Consider the needs of rural communities in all aspects of this consultation

B&NES is more than just Bath, it also covers large areas of rural communities where the need to travel to net zero is just as key, but it is harder to get a critical mass to bring about change. B&NES is helping rural communities come together through the Forum system and things like the schools climate network but not it needs to consider how innovations can be rolled out in rural communities too.

To give some examples:

Public transport is scarce and not joined up in rural areas and can also be unreliable. This leads people to buy their own cars and this leads to problems associated with a lack of parking in lanes that were not designed for cars. This in turn impacts on raod safety for cyclists and pedestrians. B&NES needs to work with local Parishes to find innovative transport solutions that incentivise moving away from traditional car ownership.

In many rural disctricts children are bussed to school in free buses; an efficient mass transit system with pick up points in villages and clear workable timetables. Yet when Young people move into 6th form education this facility is withdrawn, even though legally they are required to be in further education until they are 18. This lack of free bespoke transport leads to lots of individual car journeys via parent taxis and in many cases young people learning to drive and getting cars, at the very point where they are learning behaviour they are likely to carry in to adult life. If B&NES is serious about behavioural change it needs to make shared free or low cost transport the easiest option.

Buses that serve rural communities are not net zero and often to not enable disabled access. if these two things could be changed, and if there was the chance to join local villages to main routes into Bath, Bristol and Wells, tenabling public transport to work, this would be a strong incentive.

Many rural communities were built before there were cars. There is no provision for parking in many of the properties and parking on lanes narrows the available space and makes walking and cycling less safe. This in turn increases car use. B&NES could usefully support a pilot in a rural parish to create a more liveable neighbourhood, with the timed pedestrianisation of routes to school for the school run, with compulsory purchase of land that enables some road widening, with compulsory purchase of land that can be used for carparking and recharging of electric vehicles and through road safety training for walkers, cyclists and car drivers in situ and relevant to local needs. The neighbourhood could be offered free bus service for YP in education 16-18 and linking minibus services so that the village could connect to arial routes. a carbon footprint for transport in the parish could be taken to set a baseline and then measured again after a 2 yr pilot. with a target set for reduction. B&NES could help with a community consultation process that woudl bring parishioners on board with positive environmental changes. Lessons learned in this parish could then be shared and applied in other parishes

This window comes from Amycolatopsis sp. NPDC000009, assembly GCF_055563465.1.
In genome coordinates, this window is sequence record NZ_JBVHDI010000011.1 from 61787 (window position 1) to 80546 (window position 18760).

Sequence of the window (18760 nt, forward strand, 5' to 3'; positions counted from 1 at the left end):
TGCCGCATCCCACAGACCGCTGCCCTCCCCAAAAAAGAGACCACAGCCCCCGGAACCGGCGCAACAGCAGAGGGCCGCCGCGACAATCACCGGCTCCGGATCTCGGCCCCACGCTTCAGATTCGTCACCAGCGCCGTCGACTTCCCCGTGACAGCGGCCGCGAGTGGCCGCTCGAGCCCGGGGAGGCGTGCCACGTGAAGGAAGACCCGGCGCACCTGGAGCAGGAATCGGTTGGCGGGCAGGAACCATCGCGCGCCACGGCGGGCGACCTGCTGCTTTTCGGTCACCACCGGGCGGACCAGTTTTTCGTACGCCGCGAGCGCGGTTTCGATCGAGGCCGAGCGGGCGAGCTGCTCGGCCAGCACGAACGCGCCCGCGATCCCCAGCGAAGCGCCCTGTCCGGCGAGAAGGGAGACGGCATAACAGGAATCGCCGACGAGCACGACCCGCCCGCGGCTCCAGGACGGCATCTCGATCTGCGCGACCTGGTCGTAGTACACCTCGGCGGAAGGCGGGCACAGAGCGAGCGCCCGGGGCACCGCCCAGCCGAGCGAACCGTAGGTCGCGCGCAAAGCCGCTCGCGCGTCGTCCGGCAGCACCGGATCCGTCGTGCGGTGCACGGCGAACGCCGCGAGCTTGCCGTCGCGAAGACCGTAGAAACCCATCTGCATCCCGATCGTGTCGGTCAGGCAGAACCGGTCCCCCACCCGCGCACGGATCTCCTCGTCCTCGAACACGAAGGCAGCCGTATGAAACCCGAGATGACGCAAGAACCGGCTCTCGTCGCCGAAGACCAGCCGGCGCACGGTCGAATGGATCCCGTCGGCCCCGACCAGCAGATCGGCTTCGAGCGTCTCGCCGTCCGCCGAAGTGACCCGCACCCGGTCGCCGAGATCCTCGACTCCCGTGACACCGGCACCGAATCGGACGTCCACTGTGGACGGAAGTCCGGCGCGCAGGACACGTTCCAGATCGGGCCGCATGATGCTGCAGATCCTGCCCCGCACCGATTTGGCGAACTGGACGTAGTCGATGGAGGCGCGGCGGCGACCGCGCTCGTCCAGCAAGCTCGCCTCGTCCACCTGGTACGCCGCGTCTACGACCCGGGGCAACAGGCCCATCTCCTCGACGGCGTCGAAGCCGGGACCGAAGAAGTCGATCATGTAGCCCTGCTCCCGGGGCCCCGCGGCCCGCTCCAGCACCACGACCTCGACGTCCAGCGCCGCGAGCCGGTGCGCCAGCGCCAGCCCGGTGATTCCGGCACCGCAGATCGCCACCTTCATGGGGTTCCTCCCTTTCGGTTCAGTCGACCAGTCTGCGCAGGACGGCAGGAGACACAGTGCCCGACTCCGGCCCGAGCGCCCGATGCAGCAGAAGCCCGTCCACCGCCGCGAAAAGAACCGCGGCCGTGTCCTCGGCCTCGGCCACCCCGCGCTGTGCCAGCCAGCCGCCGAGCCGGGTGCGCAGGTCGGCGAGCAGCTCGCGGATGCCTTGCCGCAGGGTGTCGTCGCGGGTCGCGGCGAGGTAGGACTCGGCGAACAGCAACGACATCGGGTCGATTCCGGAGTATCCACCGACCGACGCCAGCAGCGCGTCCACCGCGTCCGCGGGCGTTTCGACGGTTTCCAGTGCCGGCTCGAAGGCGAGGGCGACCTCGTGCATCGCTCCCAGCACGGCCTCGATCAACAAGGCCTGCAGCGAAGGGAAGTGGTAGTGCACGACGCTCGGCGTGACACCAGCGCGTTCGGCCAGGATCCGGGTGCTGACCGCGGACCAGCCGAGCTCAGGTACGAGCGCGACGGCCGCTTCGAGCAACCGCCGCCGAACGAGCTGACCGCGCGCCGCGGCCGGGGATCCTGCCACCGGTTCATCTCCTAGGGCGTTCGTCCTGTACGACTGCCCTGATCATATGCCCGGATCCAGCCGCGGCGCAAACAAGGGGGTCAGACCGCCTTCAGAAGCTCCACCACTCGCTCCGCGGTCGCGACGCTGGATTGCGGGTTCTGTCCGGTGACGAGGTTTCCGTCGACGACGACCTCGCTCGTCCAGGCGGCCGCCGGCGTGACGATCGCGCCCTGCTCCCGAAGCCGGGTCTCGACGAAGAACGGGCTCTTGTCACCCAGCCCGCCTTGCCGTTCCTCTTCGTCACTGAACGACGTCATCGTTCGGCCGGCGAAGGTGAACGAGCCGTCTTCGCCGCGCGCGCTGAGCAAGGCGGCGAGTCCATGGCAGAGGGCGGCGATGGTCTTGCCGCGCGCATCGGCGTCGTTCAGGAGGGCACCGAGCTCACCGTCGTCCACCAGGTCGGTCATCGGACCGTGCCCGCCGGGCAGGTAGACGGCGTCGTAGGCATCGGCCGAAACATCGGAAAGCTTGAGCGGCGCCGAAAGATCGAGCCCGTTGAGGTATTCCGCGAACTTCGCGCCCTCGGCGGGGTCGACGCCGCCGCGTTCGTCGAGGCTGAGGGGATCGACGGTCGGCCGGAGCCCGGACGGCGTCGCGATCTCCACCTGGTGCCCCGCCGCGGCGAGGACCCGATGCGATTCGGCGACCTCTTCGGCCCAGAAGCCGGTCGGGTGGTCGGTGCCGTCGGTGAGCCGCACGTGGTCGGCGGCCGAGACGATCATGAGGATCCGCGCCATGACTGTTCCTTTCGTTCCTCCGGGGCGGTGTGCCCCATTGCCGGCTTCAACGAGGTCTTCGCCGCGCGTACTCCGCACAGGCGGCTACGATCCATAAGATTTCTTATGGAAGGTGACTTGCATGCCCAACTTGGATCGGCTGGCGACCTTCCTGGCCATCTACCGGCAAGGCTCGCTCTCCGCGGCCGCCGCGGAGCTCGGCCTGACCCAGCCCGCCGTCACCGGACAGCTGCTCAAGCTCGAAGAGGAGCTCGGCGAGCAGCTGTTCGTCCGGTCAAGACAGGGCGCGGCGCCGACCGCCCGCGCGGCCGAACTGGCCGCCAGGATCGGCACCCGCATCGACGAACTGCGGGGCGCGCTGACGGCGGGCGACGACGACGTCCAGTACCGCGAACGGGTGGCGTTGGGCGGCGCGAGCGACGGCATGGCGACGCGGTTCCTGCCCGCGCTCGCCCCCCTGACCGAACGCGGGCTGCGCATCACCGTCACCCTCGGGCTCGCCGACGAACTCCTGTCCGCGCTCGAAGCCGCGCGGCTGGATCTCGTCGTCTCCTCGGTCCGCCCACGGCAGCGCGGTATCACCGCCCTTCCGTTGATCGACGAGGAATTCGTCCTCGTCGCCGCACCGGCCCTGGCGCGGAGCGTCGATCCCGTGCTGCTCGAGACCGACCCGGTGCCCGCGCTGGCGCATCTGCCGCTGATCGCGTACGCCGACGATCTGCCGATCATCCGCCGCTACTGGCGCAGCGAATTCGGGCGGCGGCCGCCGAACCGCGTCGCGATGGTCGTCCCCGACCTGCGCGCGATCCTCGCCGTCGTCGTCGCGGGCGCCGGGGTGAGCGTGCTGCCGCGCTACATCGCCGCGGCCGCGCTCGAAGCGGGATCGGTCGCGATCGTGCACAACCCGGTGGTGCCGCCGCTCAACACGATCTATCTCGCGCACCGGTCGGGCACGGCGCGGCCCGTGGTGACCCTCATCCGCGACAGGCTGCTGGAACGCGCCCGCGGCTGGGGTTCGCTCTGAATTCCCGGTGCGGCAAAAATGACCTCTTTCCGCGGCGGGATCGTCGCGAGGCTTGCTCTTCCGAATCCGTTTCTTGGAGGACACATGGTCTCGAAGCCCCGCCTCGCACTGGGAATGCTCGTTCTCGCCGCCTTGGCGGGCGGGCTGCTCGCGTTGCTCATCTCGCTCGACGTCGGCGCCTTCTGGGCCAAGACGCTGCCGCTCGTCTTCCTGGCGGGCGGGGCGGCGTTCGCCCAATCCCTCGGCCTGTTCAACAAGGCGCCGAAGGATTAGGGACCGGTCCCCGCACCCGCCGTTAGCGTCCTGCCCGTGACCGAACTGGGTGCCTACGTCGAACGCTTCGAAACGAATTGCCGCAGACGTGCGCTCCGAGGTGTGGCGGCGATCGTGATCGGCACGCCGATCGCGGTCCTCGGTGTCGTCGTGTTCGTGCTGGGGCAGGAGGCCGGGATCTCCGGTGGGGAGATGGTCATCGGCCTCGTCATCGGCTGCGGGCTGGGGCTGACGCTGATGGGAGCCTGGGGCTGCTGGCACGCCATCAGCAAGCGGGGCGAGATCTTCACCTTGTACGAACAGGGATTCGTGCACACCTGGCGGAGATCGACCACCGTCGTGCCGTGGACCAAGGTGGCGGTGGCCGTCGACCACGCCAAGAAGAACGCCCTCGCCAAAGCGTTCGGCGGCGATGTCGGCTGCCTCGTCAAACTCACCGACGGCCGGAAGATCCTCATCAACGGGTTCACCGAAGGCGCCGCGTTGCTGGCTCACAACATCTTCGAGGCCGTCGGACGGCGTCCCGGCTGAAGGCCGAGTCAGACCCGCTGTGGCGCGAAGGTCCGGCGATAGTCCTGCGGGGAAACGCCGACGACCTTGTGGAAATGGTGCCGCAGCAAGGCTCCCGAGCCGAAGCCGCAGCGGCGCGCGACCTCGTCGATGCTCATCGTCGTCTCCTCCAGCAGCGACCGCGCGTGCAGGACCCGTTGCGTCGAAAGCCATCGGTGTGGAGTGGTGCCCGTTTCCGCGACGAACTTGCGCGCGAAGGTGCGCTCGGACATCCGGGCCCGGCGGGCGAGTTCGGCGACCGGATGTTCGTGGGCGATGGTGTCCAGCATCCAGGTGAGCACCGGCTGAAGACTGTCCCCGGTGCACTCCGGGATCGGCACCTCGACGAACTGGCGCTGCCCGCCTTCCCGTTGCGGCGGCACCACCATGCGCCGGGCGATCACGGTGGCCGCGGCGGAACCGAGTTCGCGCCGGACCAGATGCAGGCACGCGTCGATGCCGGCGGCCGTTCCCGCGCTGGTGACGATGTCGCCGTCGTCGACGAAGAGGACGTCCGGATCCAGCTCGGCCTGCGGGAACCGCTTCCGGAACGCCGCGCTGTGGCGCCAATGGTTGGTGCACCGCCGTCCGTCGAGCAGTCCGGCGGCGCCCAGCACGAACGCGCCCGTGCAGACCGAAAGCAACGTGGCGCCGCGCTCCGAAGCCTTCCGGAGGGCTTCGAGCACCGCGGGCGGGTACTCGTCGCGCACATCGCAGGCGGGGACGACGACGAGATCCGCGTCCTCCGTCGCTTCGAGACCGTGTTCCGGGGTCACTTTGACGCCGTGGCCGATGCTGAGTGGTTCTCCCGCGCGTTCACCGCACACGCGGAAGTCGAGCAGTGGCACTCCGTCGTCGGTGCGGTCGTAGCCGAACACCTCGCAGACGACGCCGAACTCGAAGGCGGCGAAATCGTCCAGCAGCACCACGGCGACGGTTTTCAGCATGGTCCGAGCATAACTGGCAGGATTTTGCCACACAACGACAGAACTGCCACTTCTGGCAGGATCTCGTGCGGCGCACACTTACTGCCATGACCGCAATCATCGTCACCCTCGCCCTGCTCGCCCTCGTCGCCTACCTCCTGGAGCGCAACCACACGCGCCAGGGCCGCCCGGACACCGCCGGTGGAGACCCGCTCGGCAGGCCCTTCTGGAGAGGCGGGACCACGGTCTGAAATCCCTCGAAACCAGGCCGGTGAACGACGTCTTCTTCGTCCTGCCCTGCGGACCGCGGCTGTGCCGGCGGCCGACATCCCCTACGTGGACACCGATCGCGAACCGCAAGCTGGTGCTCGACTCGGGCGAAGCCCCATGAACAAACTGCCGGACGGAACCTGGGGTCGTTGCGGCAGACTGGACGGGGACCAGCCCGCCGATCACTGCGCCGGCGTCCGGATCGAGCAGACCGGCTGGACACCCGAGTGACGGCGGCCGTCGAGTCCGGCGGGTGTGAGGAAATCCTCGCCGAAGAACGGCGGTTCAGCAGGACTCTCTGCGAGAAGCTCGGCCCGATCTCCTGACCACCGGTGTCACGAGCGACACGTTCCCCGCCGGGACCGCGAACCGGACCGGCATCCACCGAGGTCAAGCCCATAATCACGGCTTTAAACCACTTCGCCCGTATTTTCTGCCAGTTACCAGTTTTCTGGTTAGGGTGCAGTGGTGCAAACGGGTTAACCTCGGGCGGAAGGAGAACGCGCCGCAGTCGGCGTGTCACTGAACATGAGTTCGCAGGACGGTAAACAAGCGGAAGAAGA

Why the contribution is important

We need to reduce to net zero across B&NES, not just in Bath and we need to find workable solutions for rural settings that are sustainable over time. Focussing in one parish which is relatable to others would also ideas to be properly tested in the community. Benchmarks would allow an evidence base to be created

by jackiehead on December 15, 2020 at 02:47PM

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Comments

  • Posted by wmheath January 01, 2021 at 16:38

    Of course. But also it's for rural communities - all communities - to speak up for themselves.
  • Posted by DavidOrme January 07, 2021 at 20:02

    All agreed - and there is a great opportunity to help, and challenge, rural communities to speak up for themselves on these rural issues through the Community Engagement Forum (CEF) structure. At the moment, those meetings, whilst being useful, are a bit unfocussed and aimless, meeting every 3 months to review stuff that is sitting on the top of the inbox at that point in time so is a bit visible. Creating a more long term role for the CEFs could help develop and deliver the shared vision, stakeholder ownership and collaborative delivery plans. The importance of these things is cited by the authoritative speakers in the videos.

    In passing, the idea of compulsory purchase to develop more active transport options might work for a limited pilot, but we might as well face the fact that across BANES it'll be unaffordable to achieve the level of purchase necessary to deliver the envisioned seismic shift in rural behaviours.

  • Posted by DavidOrme January 08, 2021 at 08:57

    Ref Rural Communities Speaking Up for Themselves:

    Following a very emotive and unhelpful hiatus caused by a sudden reduction in First's 179 service, creation of the BANES Rural Transport Group was agreed in March 2019 at the BANES Parishes' Liaison Meeting. The Group's 7-point Action Plan was then developed as a collaborative exercise to capture a shared view of the future - a Vision, if you will - and published in June 2019. Following a 12-month review of the plan, the current version is here:

    https://banesruraltransportgroup.org/[…]/

    The Group's view of progress against the Plan is published monthly:

    https://banesruraltransportgroup.org/[…]/

    Speaking for the BRTG (I am its Programme Manager and Secretary), we hope that the collective vision described by the Desired Outcomes in the plan are considered as part of this consultative exercise. We further hope that the Group gets appropriate feedback if it is felt that any aspect of its plan is inconsistent with views emerging from this process. For reference:

    https://banesruraltransportgroup.org/about/who-we-are/
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